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Center for Japanese Legal Studies (CJLS)

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The Center for Japanese Legal Studies, the only center of its kind in the U.S., promotes research on Japanese law and strives to be the principal source of intellectual exchange between the legal professions of the United States and Japan.

The Center, directed by Professor Curtis J. Milhaupt, embodies Columbia’s leadership in the field of Japanese law.  It initiates and administers a range of research projects, academic exchanges, and informal programs designed to enhance understanding of the Japanese legal system among the Columbia University community and beyond.  Among the Center’s programmatic offerings are courses, faculty and student exchanges, speaker series, a public interest fellowship, assistance with student legal employment in Japan, and conferences in Tokyo.

Columbia Law School's Center for Japanese Legal Studies turns 35 this year, a coming of age that coincides with enormous changes in the Japanese legal system, many influenced by the exchange of ideas and professionals the Center has fostered. Columbia Law School, the first law school in the United States to offer courses in Japanese law, now has about 400 graduates - both Japanese and American - working in Japan as lawyers, academics, judges, and government officials. These Columbia graduates have been instrumental in reforming the judicial system and modernizing the practice of law in Japan, reforms that are shaping the future of Japanese society.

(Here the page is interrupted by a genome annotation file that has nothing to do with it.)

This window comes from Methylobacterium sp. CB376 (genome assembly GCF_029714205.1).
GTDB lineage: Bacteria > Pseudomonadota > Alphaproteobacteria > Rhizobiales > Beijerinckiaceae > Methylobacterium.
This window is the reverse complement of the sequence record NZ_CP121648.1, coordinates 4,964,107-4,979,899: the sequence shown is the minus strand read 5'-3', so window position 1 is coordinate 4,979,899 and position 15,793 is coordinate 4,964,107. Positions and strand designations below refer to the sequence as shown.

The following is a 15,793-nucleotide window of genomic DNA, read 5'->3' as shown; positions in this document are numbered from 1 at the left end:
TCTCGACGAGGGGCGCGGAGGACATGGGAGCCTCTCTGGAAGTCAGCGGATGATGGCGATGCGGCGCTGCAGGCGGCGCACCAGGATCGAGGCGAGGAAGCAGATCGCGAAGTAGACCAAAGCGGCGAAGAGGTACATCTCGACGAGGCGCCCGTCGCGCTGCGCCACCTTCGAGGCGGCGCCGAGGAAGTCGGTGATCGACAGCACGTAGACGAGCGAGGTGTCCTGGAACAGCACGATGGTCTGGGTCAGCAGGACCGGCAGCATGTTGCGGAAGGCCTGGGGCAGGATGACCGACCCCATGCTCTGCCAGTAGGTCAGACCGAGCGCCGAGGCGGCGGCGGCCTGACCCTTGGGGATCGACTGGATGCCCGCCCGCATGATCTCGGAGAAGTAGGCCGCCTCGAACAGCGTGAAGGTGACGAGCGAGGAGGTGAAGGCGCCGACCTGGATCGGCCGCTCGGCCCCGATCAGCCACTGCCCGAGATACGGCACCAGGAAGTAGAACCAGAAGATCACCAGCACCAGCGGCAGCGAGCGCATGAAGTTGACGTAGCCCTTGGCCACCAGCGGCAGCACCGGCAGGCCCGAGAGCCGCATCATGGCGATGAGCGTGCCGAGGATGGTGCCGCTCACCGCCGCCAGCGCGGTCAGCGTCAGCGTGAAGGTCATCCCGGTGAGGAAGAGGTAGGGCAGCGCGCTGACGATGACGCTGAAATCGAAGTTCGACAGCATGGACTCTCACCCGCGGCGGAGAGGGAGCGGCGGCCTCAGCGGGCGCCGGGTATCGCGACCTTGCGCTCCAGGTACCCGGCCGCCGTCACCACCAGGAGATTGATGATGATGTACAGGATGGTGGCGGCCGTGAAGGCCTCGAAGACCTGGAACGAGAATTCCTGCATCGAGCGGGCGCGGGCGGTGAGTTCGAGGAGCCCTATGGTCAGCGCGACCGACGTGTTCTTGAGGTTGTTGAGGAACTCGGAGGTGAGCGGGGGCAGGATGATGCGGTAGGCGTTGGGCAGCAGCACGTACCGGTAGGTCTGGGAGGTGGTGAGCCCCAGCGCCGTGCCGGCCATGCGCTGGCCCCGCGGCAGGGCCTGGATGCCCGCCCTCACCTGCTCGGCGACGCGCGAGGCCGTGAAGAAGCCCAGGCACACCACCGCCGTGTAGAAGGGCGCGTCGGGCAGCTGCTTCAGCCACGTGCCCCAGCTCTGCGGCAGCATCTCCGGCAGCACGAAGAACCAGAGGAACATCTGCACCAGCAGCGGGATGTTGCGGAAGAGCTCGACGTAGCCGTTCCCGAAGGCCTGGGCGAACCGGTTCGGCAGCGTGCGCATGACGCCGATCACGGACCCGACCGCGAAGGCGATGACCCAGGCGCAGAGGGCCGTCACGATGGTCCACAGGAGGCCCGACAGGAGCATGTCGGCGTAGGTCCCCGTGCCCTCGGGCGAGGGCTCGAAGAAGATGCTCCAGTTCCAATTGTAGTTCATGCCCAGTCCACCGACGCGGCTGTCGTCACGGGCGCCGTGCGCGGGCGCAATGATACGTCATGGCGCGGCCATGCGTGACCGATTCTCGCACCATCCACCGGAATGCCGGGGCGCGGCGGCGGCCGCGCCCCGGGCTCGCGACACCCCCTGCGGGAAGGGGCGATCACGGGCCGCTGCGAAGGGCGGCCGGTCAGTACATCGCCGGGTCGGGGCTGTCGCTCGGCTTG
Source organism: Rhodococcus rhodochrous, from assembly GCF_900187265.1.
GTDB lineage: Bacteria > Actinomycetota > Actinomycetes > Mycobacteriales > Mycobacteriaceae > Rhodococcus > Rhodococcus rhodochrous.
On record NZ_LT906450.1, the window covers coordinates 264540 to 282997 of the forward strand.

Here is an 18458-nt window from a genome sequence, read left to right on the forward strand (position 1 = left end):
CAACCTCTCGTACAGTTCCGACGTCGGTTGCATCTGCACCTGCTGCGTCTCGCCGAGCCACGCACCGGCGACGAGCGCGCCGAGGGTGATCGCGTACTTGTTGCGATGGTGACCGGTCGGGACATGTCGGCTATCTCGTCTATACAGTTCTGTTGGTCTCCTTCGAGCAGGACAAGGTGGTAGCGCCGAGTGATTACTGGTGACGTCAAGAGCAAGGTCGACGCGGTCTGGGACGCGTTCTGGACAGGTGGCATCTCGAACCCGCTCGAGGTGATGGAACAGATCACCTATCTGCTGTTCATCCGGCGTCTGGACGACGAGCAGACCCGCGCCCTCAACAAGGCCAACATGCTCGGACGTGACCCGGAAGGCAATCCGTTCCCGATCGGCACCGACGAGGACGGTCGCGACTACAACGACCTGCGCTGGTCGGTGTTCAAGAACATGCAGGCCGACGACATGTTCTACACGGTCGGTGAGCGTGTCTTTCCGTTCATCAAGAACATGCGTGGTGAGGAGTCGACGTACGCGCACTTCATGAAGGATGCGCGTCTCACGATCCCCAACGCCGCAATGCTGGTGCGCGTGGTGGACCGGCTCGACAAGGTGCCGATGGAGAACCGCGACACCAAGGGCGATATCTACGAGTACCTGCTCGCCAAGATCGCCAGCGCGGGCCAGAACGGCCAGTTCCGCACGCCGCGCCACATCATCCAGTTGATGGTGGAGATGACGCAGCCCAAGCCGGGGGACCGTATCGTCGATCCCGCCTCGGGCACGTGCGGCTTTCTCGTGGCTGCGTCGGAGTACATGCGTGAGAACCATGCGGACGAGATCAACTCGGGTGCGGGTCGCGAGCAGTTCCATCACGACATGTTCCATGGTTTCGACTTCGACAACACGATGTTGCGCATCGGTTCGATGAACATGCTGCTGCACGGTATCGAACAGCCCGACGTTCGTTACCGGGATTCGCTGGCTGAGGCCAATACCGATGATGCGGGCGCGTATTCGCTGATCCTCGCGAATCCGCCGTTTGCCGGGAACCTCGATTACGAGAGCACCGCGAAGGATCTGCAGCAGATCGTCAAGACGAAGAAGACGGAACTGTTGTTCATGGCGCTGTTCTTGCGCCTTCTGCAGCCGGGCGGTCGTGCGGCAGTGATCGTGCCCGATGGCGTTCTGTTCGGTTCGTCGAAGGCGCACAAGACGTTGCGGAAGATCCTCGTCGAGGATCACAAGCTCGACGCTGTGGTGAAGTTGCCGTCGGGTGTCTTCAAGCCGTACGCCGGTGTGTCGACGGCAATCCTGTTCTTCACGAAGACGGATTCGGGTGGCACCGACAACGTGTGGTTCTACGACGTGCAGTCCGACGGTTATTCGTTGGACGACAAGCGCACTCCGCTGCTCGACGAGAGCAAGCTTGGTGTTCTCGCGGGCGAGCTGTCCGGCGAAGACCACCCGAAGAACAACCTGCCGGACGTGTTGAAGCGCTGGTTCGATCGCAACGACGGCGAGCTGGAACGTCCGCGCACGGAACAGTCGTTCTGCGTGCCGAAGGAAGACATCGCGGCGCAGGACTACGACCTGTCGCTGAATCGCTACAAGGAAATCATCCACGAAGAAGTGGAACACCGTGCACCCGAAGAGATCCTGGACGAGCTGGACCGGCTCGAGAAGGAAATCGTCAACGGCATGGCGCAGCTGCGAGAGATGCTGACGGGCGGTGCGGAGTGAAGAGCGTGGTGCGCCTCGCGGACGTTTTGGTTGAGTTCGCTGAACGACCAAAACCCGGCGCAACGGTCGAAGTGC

The Center maintains extensive ties to Columbia’s Weatherhead East Asian Institute and the Business School’s Center on Japanese Economy and Business.

People

  • Fuyo Professor of Japanese Law and Legal Institutions, Edwin B. Parker Professor of Comparative Corporate Law, Director, Parker School of Foreign and Comparative Law
  • Harvey R. Miller Professor of Law and Economics, Dean Emeritus of the Faculty of Law